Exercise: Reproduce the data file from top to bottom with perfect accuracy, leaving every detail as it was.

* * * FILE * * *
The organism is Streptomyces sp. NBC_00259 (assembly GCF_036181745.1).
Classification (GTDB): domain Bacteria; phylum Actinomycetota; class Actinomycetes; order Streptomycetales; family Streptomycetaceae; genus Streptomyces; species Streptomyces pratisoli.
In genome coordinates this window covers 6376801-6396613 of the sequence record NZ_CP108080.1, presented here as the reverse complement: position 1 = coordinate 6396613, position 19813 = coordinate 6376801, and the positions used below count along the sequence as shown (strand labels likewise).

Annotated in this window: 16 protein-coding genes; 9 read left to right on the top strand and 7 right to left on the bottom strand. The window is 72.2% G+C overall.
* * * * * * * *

The organism is Streptomyces sp. NBC_00259 (assembly GCF_036181745.1).
Classification (GTDB): domain Bacteria; phylum Actinomycetota; class Actinomycetes; order Streptomycetales; family Streptomycetaceae; genus Streptomyces; species Streptomyces pratisoli.
In genome coordinates this window covers 6376801-6396613 of the sequence record NZ_CP108080.1, presented here as the reverse complement: position 1 = coordinate 6396613, position 19813 = coordinate 6376801, and the positions used below count along the sequence as shown (strand labels likewise).

Annotated in this window: 16 protein-coding genes; 9 read left to right on the top strand and 7 right to left on the bottom strand. The window is 72.2% G+C overall.